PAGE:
Scrivener for Copy Writers

Hi there,

this is my first post here on the forums, and I was wondering where to put it. Well, I figured “Sascha, before you go on requesting all sorts of unnecessary features, tell people about yourself and what you use Scrivener for.”

So, yeah, here it is.

I’m a writer of novels and short-stories. Most of the time, anyway. But as I sometimes want to be able to buy a beer, I also double as copy writer, mainly for web content. Sometimes, I also call myself a “technical writer”, but as I’ve never used Scriv to that purpose, well.

Copy writing it is, then.

I had been playing around with the demo version of Scrivener for ages before putting down the money. Not because I didn’t think Scrivener was a great application well worth the dough, but because I’m also an avid user of StoryMill (formerly Avenir) and didn’t think Scriv would replace it for my novel writing. I still don’t think so, but, well …

There’s the beer again. :wink: And a couple of weeks (months?) ago I realised Scrivener is the perfect environment for copy writing. At least for me. How so?

  • I can put the actual information which needs to be in a blurb of writing in the synopsis.
  • I can freely reorder those blurbs in the binder. Or group them in folders.
  • Also, I get a word and character count of each individual blurb quite easily.
  • Then, all the material a customer sends me goes into “Research”. No more dozens of documents in the finder, just one .sciv.
  • Also, split view is a boon, as I can have the customers’ key word listings and old marketing stuff open at the same time I’m actually writing a specific blurb.
  • SNAPSHOTS. ’nuff said.
  • Compile draft as plain text, open in a Nisus template, assign styles, print to PDF, done.

In short: Scrivener is perfect for that first draft that, hopefully, the customer will like so much you won’t have to go over it all again. Hey, one can dream!

So, yes. That’s my story of why I use Scrivener for copy writing. I must say, Keith – really a very versatile piece of code you’re offering for a very fair price.



Yea, I am a similar boat as you. I work on novels mostly, but do copywriting on the side so I can eat and afford my liquid confidence. Scrivener has always looked perfect for both. I have not bought it yet, but I been saving my pennies for many months now to get a mac so I can buy and use scrivener. Steve Jobs should seriously make you an business affiliate Keith, after all the money you make them from converts. :mrgreen:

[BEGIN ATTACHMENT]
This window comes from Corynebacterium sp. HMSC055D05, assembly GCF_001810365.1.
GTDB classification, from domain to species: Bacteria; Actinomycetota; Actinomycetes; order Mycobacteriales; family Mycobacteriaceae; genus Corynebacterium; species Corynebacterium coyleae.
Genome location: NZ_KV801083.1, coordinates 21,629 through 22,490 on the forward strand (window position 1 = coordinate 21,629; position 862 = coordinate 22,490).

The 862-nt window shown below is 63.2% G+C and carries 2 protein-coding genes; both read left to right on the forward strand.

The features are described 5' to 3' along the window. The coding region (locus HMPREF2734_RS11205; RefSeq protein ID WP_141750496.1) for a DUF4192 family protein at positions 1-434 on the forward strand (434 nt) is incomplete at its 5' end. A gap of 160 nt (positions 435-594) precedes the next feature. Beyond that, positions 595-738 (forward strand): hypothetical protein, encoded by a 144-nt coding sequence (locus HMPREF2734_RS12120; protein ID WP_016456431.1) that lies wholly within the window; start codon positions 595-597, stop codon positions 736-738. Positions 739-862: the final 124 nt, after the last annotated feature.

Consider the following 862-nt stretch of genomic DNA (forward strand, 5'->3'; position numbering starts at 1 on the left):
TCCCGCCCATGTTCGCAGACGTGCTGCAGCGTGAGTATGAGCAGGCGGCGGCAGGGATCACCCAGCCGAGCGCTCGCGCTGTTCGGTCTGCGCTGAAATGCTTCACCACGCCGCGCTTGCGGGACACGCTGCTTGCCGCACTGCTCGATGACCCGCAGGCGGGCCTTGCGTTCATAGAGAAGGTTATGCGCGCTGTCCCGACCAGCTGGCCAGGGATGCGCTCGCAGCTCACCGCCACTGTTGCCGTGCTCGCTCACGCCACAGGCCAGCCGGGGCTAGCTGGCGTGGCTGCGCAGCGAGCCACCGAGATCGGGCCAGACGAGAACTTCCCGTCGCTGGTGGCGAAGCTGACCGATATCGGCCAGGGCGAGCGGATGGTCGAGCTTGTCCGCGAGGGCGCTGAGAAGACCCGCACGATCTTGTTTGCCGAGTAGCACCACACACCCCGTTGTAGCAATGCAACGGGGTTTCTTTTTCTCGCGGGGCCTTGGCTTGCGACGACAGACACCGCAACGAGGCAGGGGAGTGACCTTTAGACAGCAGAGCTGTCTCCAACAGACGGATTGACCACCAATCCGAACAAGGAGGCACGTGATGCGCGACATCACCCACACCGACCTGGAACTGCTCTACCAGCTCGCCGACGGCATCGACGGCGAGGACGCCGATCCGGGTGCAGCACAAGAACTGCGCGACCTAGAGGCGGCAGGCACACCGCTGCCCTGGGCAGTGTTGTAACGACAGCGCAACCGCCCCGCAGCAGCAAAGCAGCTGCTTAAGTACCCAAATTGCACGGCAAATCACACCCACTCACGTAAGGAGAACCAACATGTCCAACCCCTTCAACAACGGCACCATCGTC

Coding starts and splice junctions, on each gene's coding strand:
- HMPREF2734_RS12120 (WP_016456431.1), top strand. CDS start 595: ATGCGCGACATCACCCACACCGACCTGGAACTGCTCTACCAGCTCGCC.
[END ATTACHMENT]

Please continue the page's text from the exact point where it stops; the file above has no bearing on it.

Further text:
Actually I’ve recently found that scrivener makes an excellent technical writing tool and given that Framemaker is dead it’s probably the best tool on the platform. A couple of weeks ago I had to bring some work home (groan!); it was a 25k word manual that was a complete mess because several engineers decided they wanted to add/move/subtract large chunks of work without observing the niceties.

I brought the whole mess into Scrivener, chopped up the manual into folders and subdocuments and was able rearrange the sections, redraft text and then compile the document back to M$ Turd. By working on this project, I stretched Scrivener beyond what my novelling has to date and I was very, very impressed by how well Scriv handled it and expanded to suit my needs.

I’m truly amazed by Scrivener; it is the best and most versatile writing program that I have used on any platform. Suck on that one Adobe, MS, Madcap…

I’m another copywriter using Scrivener (and trying to convince my boss to get licenses for the whole department). I work for a large retailer that does several monthly buyer’ guides/catalogs. Every month there are a number of new products, updates to existing products, and packages of products combined for a specific purpose. The publications take everything from a huge database and assemble them in InDesign. My job is to write product copy. Some of the products are fairly technical, so there are multiple reference docs for research. Scrivener is an ideal solution. I can create a document (chapter) for each spread in the binder with sub-documents (scenes) for the new products and packages assigned to the proper spreads, import pdfs and word docs from the manufacturers into the research section, and define the sales pitches in the synopsis, and product bullet points distilled from research in the notes section. Then, when I’ve finished the copy, it’s easy to paste it into the Filemaker database.